The New Insider Trading: Environmental Markets within the Firm


Environmental law scholarship has failed to appreciate fully the significant parallels between public law rules and private environmental governance—the traditionally “governmental” standard-setting functions that private parties, including business firms, non-governmental organizations, and individuals, have adopted to govern behavior respecting the environment. Recognizing these parallels should affect how we think both about what methods are best for setting environmental standards—prescription, markets, property rights, informational governance, or hybrid approaches—and who should be setting those standards—government regulators, private actors, or some combination of the two.

This Article examines the use of market approaches (carbon taxes) and hybrid market instruments (emissions trading) in the climate change context. A great deal of legal scholarship has examined both how to design carbon taxes and cap-and-trade systems and the merits of these approaches relative to other methods of public regulation, such as prescriptive rules. There has been virtually no legal scholarship, however, analyzing the adoption by business firms of private market and hybrid instruments to address climate change. By closely examining British Petroleum’s use of a private emissions trading scheme and Microsoft’s use of a private carbon fee, this Article illuminates some of the common challenges that decision makers face in designing public and private forms of environmental governance, while acknowledging some of the key distinctions. The Article concludes by arguing that this new “insider trading” has the potential to reap significant benefits in combating climate change. It is important, however, to remain cautious about its limitations.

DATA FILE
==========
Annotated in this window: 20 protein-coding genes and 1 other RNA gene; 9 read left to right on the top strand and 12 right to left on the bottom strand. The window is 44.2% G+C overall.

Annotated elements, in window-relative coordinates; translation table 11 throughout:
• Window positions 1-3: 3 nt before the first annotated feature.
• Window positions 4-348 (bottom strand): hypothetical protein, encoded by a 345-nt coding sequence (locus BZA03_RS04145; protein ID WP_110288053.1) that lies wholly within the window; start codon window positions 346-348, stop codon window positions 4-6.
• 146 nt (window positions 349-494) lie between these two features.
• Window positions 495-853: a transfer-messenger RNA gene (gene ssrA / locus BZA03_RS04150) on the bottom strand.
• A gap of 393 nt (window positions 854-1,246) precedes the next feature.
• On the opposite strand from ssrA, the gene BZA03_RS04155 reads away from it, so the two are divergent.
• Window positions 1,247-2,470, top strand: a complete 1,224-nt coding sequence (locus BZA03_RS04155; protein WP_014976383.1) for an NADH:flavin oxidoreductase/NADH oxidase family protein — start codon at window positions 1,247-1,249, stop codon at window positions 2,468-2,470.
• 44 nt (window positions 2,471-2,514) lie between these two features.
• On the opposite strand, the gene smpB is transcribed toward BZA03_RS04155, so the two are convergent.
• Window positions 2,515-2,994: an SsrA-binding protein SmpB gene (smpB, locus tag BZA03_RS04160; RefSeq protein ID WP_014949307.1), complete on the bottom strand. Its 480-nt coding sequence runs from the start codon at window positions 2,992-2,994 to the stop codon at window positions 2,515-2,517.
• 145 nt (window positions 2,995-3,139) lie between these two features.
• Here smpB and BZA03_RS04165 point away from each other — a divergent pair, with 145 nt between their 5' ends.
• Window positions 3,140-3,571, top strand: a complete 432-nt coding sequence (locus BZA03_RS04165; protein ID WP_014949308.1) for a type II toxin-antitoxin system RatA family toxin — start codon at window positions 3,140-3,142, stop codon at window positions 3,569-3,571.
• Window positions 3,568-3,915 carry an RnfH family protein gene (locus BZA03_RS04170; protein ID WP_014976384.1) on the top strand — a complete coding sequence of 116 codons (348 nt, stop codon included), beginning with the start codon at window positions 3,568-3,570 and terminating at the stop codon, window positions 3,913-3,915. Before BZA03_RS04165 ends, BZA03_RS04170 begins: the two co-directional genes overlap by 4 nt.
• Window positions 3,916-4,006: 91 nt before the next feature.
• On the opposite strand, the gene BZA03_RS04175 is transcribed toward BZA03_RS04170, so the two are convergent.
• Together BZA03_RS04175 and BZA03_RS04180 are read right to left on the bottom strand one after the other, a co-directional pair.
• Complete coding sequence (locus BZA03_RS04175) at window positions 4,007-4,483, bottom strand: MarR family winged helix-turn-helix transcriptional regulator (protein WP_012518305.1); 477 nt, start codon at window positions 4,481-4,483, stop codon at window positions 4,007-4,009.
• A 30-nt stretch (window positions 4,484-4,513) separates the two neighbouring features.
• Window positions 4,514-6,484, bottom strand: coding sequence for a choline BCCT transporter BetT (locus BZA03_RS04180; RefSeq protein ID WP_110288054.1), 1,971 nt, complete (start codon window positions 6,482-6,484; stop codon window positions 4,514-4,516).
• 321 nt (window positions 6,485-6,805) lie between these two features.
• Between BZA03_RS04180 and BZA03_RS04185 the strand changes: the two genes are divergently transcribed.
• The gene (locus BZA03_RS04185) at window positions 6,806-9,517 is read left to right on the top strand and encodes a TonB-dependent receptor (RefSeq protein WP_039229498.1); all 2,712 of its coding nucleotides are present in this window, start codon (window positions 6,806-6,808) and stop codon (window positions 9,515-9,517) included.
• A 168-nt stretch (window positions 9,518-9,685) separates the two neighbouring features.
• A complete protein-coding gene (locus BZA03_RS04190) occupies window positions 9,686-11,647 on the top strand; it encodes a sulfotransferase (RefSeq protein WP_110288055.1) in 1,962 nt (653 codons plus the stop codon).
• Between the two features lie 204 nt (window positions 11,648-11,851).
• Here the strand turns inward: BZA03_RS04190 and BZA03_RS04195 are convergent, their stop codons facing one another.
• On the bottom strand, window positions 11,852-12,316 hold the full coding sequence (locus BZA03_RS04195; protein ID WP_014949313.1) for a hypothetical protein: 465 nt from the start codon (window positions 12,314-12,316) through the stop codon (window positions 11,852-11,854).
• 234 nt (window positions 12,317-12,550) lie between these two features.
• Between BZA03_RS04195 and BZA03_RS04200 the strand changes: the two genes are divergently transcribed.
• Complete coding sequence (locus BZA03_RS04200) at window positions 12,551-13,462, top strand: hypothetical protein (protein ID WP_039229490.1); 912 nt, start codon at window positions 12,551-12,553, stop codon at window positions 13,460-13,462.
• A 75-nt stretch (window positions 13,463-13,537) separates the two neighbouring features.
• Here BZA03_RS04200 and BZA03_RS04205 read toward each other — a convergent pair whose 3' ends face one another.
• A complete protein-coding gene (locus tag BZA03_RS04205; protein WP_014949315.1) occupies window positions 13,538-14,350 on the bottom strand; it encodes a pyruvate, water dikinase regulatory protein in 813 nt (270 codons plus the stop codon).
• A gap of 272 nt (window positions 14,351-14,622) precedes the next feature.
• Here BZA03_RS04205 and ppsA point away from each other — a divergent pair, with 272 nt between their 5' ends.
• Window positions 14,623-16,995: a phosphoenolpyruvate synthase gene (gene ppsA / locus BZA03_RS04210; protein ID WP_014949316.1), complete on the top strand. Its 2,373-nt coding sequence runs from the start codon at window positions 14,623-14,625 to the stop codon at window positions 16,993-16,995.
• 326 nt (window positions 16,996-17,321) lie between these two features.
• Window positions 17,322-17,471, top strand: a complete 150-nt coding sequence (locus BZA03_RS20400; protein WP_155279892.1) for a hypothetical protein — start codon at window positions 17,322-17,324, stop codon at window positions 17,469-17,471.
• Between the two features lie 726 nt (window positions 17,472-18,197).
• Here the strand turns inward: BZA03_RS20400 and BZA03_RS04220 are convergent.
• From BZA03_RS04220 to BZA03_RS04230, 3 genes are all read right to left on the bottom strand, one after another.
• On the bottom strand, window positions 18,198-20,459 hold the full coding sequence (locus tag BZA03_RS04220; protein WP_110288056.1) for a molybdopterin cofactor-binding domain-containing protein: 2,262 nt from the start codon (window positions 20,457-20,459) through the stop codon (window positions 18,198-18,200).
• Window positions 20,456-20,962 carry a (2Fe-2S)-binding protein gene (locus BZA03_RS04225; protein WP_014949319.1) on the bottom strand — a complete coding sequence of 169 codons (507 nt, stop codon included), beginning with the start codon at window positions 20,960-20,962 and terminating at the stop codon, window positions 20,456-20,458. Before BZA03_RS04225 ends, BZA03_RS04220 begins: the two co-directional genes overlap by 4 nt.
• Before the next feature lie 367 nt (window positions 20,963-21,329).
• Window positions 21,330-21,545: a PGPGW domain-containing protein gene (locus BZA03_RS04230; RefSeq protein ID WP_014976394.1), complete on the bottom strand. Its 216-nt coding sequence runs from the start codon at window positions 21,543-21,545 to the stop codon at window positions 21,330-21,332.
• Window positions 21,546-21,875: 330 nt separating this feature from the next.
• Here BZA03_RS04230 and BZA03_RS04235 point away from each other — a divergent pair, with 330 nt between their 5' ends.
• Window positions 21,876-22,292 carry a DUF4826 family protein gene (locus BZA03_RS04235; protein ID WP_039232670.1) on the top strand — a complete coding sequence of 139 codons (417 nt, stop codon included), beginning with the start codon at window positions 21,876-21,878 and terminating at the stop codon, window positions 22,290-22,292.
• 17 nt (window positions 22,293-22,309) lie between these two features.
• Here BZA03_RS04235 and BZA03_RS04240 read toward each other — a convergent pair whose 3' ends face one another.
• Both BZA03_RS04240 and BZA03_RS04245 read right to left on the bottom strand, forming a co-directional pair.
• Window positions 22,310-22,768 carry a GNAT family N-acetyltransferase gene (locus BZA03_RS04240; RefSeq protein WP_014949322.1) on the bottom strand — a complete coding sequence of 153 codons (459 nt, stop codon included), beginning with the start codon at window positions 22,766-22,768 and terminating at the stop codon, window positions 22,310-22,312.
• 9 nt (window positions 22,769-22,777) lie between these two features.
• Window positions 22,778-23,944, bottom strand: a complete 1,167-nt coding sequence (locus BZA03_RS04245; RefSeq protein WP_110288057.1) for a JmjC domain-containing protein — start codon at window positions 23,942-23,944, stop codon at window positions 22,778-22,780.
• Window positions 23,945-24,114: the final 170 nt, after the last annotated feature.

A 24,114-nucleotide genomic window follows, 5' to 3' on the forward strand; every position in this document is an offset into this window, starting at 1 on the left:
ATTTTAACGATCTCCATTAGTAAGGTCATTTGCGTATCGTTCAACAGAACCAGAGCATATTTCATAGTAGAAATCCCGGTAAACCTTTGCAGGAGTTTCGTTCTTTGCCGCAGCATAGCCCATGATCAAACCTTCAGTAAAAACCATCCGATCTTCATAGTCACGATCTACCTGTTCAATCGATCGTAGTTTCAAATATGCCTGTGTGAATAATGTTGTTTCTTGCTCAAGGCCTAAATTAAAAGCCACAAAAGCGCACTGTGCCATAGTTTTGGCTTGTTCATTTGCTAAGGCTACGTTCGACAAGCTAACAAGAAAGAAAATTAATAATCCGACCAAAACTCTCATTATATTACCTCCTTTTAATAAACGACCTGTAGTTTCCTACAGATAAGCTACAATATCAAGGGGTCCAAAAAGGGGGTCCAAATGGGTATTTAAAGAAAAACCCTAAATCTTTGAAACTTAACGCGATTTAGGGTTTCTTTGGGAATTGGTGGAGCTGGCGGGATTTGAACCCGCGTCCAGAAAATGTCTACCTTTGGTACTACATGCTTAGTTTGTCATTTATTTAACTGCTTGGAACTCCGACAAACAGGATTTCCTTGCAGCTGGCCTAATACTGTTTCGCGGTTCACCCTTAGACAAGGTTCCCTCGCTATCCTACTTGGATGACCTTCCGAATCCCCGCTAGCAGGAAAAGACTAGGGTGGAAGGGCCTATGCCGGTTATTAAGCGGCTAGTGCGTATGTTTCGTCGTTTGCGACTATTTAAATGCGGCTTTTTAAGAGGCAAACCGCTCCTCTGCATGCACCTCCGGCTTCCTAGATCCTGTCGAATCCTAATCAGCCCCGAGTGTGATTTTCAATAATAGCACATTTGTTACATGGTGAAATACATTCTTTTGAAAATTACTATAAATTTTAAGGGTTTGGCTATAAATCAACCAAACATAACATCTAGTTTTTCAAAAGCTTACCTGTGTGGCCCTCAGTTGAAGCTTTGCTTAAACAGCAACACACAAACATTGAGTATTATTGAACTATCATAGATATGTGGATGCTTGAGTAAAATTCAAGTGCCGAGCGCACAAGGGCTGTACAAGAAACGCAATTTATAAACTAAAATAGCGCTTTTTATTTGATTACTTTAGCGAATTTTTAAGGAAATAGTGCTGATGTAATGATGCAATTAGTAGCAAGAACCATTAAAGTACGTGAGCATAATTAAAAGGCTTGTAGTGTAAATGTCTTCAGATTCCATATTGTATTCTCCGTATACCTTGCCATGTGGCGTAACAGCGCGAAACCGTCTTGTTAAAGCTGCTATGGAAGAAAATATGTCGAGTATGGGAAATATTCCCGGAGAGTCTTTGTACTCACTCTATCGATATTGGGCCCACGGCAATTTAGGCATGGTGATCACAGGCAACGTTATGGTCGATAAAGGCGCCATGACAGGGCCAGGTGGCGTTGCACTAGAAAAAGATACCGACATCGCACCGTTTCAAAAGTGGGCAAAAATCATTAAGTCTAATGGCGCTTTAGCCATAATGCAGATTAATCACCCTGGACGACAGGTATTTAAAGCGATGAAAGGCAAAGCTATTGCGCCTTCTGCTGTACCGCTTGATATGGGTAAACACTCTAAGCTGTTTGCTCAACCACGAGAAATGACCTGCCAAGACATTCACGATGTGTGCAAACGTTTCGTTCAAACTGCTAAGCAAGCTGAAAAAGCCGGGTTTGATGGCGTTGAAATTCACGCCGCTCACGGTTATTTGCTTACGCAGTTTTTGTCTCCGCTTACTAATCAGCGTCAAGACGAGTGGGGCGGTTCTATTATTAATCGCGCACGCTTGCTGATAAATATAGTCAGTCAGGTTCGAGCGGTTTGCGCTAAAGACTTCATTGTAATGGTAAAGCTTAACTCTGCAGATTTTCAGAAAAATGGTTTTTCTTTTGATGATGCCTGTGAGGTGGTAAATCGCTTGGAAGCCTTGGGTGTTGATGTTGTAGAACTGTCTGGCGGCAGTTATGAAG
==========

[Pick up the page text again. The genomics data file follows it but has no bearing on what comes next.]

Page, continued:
Sarah E. Light, The Wharton School, University of Pennsylvania


Stanford University Stanford, California
  • Sarah E. Light, The New Insider Trading: Environmental Markets within the Firm, vol.34 Stanford Environmental Law Journal 3 (2015).
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